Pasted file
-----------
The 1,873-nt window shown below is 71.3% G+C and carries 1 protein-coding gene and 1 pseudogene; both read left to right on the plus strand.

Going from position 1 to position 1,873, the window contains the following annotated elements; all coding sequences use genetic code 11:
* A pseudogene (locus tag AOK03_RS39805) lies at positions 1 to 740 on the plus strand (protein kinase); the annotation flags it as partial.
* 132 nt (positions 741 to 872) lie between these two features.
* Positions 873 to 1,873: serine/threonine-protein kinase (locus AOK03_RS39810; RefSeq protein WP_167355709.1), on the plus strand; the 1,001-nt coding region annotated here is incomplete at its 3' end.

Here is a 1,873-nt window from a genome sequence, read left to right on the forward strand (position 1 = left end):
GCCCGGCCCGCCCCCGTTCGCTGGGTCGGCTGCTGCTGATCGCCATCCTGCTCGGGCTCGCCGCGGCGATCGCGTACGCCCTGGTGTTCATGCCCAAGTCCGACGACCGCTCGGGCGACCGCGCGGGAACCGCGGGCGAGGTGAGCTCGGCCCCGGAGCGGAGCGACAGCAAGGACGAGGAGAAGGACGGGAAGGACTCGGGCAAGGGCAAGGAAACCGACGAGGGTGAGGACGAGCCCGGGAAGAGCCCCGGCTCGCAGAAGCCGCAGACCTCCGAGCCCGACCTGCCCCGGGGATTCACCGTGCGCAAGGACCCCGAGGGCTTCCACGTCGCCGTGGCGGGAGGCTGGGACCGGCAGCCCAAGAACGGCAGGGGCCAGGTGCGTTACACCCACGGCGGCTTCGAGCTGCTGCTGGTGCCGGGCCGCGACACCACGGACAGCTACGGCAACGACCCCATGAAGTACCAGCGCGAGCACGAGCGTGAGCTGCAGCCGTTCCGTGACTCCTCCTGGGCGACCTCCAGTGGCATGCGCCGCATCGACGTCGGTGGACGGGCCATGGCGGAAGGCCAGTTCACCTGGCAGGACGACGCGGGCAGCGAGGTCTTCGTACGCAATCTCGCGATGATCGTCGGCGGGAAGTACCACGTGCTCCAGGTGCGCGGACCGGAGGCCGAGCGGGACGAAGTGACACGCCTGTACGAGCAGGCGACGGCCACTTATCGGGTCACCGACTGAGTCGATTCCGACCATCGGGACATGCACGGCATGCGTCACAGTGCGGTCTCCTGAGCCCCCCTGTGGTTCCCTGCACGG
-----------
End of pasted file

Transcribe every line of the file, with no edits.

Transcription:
The 1,873-nt window shown below is 71.3% G+C and carries 1 protein-coding gene and 1 pseudogene; both read left to right on the plus strand.

Going from position 1 to position 1,873, the window contains the following annotated elements; all coding sequences use genetic code 11:
* A pseudogene (locus tag AOK03_RS39805) lies at positions 1 to 740 on the plus strand (protein kinase); the annotation flags it as partial.
* 132 nt (positions 741 to 872) lie between these two features.
* Positions 873 to 1,873: serine/threonine-protein kinase (locus AOK03_RS39810; RefSeq protein WP_167355709.1), on the plus strand; the 1,001-nt coding region annotated here is incomplete at its 3' end.

Here is a 1,873-nt window from a genome sequence, read left to right on the forward strand (position 1 = left end):
GCCCGGCCCGCCCCCGTTCGCTGGGTCGGCTGCTGCTGATCGCCATCCTGCTCGGGCTCGCCGCGGCGATCGCGTACGCCCTGGTGTTCATGCCCAAGTCCGACGACCGCTCGGGCGACCGCGCGGGAACCGCGGGCGAGGTGAGCTCGGCCCCGGAGCGGAGCGACAGCAAGGACGAGGAGAAGGACGGGAAGGACTCGGGCAAGGGCAAGGAAACCGACGAGGGTGAGGACGAGCCCGGGAAGAGCCCCGGCTCGCAGAAGCCGCAGACCTCCGAGCCCGACCTGCCCCGGGGATTCACCGTGCGCAAGGACCCCGAGGGCTTCCACGTCGCCGTGGCGGGAGGCTGGGACCGGCAGCCCAAGAACGGCAGGGGCCAGGTGCGTTACACCCACGGCGGCTTCGAGCTGCTGCTGGTGCCGGGCCGCGACACCACGGACAGCTACGGCAACGACCCCATGAAGTACCAGCGCGAGCACGAGCGTGAGCTGCAGCCGTTCCGTGACTCCTCCTGGGCGACCTCCAGTGGCATGCGCCGCATCGACGTCGGTGGACGGGCCATGGCGGAAGGCCAGTTCACCTGGCAGGACGACGCGGGCAGCGAGGTCTTCGTACGCAATCTCGCGATGATCGTCGGCGGGAAGTACCACGTGCTCCAGGTGCGCGGACCGGAGGCCGAGCGGGACGAAGTGACACGCCTGTACGAGCAGGCGACGGCCACTTATCGGGTCACCGACTGAGTCGATTCCGACCATCGGGACATGCACGGCATGCGTCACAGTGCGGTCTCCTGAGCCCCCCTGTGGTTCCCTGCACGG